Are We Killing Religion By Loving Celebrities?

Are We Killing Religion By Loving Celebrities?

Are We Killing Religion By Loving Celebrities?
GAGE SKIDMORE is licensed under CC BY 2.0
There Could Be An Opportunity Cost To Our Attention on Brad Pitt and Rihanna

More Americans know the ingredients of a McDonald’s “Big Mac” than the Ten Commandments. That gap becomes larger when talking about celebrities. We know when they marry, when they break up, the names of their children, where they vacation, what they eat, what their hobbies are, and all of their drunken mistakes.

Are We Killing Religion By Loving Celebrities?[/tweetthis]

But do we know as much about religion? Americans have a difficult time answering questions about their own faith, let alone the religious doctrine of others. But we seem to remember that Daniel Radcliffe is an Atheist, or that Mark Wahlberg goes to church every day. You can find a plethora of information about which celebrities have seen God, lost God, are looking for God, gave up on God, love God, hate God, don’t believe in God but are spiritual; the list goes on.

When John Lennon said of The Beatles “we’re more popular than Jesus” he was referencing a cultural shift that continues at a breathtaking pace. With digital technology, we can track everything about a celebrity and feel a connection, even if the celebrity doesn’t know we exist. This has led to similarities between celebrities and deities becoming more pronounced. We call our celebrities “idols.” More people visit TMZ than church on a daily basis. We create shrines from celebrities when they die. People talk with a fevered pitch about how Chris Pratt has created “meaning” in their life. People pick apart Ariana Grande’s Instagram posts looking for hidden meaning.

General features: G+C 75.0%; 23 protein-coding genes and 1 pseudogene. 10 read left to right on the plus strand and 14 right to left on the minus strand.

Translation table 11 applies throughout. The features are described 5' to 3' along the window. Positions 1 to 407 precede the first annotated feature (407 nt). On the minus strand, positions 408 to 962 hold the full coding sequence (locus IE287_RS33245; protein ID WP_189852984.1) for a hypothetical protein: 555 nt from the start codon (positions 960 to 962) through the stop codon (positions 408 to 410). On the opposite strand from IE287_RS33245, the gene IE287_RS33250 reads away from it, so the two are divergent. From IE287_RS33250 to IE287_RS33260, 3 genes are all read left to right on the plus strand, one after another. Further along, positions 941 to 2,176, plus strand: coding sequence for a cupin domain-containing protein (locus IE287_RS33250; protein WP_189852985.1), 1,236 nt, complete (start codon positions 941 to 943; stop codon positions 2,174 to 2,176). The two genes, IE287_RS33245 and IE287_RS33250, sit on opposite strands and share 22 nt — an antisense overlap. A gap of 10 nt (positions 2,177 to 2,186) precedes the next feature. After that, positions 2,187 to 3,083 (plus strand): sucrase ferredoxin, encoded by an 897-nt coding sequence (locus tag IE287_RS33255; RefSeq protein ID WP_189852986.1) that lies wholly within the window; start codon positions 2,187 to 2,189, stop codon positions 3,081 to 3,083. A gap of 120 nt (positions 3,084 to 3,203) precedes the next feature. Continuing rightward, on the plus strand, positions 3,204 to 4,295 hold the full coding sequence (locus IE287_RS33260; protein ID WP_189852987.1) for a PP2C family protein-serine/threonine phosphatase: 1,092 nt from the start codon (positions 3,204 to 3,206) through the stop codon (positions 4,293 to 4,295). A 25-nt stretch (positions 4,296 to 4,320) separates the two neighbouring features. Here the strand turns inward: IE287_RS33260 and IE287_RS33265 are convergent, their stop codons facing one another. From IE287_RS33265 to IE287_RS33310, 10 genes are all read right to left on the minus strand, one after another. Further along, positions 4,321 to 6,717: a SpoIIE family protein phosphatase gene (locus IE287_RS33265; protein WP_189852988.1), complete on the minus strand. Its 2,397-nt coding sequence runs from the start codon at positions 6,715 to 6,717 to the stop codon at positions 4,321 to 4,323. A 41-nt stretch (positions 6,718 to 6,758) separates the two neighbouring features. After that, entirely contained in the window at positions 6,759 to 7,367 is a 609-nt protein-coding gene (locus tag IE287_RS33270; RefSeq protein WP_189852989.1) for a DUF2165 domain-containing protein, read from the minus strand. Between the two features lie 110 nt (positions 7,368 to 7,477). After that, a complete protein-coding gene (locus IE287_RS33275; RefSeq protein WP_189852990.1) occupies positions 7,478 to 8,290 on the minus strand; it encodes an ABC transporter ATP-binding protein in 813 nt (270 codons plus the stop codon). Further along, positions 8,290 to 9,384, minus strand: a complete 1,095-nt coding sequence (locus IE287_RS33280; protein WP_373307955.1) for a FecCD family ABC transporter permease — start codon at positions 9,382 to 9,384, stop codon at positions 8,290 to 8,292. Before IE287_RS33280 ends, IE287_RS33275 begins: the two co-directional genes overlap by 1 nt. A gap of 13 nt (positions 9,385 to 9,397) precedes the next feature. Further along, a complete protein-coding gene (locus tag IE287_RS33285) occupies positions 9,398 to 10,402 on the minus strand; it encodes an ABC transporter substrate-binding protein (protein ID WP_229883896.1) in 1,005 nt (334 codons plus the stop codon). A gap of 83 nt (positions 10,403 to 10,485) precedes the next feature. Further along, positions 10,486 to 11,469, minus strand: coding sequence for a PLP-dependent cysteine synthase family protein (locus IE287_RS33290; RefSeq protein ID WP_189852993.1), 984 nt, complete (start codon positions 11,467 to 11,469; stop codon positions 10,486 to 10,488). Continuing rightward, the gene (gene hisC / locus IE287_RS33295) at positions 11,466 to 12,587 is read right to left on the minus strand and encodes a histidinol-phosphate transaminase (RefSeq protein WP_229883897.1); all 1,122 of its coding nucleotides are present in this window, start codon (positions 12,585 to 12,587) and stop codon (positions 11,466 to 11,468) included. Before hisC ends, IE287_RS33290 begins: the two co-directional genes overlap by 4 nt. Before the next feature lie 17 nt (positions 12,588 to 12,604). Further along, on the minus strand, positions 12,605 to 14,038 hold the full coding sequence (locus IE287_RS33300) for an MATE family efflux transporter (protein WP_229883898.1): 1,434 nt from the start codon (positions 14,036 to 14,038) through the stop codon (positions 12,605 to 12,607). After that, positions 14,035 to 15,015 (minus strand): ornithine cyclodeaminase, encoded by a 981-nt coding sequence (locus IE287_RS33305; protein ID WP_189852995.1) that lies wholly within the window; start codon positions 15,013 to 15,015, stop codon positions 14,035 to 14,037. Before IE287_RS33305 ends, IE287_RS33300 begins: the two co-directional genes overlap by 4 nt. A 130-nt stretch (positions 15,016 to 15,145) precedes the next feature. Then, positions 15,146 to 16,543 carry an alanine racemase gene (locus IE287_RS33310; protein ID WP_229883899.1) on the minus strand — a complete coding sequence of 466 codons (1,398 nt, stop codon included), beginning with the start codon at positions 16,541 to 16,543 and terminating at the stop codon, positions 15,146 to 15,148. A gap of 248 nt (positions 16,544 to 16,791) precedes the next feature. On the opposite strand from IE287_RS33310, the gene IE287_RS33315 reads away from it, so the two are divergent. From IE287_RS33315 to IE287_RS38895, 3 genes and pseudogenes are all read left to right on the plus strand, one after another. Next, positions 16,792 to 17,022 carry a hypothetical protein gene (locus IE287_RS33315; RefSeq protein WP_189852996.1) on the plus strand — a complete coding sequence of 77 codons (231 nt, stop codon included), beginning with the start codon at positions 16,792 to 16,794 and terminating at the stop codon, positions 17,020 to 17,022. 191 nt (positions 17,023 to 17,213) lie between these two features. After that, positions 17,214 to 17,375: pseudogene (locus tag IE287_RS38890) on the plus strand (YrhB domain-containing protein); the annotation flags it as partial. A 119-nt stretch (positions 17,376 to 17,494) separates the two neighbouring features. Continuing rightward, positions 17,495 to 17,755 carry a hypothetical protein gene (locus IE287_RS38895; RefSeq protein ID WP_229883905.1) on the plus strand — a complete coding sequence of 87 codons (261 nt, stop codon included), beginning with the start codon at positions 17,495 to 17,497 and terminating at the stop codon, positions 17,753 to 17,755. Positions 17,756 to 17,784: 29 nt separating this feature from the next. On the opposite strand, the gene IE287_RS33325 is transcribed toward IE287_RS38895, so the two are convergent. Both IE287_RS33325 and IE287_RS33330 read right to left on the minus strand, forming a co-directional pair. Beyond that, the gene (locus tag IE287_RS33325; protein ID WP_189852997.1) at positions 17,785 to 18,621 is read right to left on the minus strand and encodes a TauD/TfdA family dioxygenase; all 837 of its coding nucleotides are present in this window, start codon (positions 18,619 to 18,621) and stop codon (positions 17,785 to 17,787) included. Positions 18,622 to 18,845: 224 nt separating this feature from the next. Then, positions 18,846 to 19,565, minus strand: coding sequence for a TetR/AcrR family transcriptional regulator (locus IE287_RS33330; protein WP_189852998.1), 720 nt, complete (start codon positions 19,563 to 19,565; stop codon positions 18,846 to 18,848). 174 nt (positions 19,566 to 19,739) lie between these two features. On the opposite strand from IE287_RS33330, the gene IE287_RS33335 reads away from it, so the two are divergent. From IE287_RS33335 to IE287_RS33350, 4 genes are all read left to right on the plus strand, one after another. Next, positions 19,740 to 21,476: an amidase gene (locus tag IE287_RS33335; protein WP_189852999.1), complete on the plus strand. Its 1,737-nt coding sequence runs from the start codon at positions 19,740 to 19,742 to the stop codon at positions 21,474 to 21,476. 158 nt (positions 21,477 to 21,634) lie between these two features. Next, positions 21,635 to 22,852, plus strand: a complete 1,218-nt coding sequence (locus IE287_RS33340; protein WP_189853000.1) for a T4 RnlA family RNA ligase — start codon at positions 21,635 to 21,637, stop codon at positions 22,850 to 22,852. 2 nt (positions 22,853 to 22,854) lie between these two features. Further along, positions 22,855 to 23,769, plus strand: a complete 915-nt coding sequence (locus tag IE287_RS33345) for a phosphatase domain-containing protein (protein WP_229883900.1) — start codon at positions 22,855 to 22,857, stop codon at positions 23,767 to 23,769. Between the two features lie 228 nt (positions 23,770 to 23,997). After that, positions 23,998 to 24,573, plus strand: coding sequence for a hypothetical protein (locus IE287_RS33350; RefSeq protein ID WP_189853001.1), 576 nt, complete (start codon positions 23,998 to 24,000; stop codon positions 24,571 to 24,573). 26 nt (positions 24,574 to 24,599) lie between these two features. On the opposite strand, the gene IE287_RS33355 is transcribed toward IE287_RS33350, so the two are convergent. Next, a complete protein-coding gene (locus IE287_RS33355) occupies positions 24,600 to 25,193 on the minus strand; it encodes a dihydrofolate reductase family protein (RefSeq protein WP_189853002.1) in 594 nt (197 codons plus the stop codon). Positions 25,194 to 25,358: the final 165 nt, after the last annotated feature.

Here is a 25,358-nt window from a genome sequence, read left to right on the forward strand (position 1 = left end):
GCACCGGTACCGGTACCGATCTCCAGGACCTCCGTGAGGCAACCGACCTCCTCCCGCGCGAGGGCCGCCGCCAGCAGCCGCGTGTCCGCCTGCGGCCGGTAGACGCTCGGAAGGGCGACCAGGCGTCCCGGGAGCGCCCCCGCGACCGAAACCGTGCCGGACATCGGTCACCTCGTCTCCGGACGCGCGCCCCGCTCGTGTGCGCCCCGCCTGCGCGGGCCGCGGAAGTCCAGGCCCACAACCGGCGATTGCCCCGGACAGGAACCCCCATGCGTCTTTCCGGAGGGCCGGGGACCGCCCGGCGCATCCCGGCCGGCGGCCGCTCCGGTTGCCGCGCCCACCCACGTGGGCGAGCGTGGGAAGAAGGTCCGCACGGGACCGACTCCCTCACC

Social psychologists believe humans fill our lives with meaning and value to avoid thinking of the inevitability of death. This is called Terror Management Theory. Religion is one way individuals give sense to their life. Celebrity worship is a different tactic for the same urge. This could be seen as comparable for several reasons. Celebrity worship is contemporary. I can interact with my object of worship on a daily basis, making it more tangible. Celebrity worship also has more freedom than religion. There are no established rules, beyond laws on stalking. Someone can interchange their icons with no repercussions. I can’t switch from worshipping God to Zeus without being told that it will damn my eternal soul. Moving from Jaden Smith to Migos? Easy.

Whether celebrity worship has caused a decrease in religious membership is a more complicated question. There could be numerous factors that have effected shrinking membership: scientific discovery, generational change, religious scandal, the liberalism of governments and societies, etc. It is unclear if people who were previously religious decided to reject official doctrine and begin to follow what Katy Perry is doing. What is more likely to happen is that families and people who have already moved away from religion have filled the gap in meaning and values by paying attention to celebrities.

The power of the celebrity continues to grow. New types of stars have been created with social media channels like YouTube, and there are an increasing number of people who are famous strictly for being famous. The pantheon is becoming crowded. It remains to be seen if people will abandon celebrities and return to religion.


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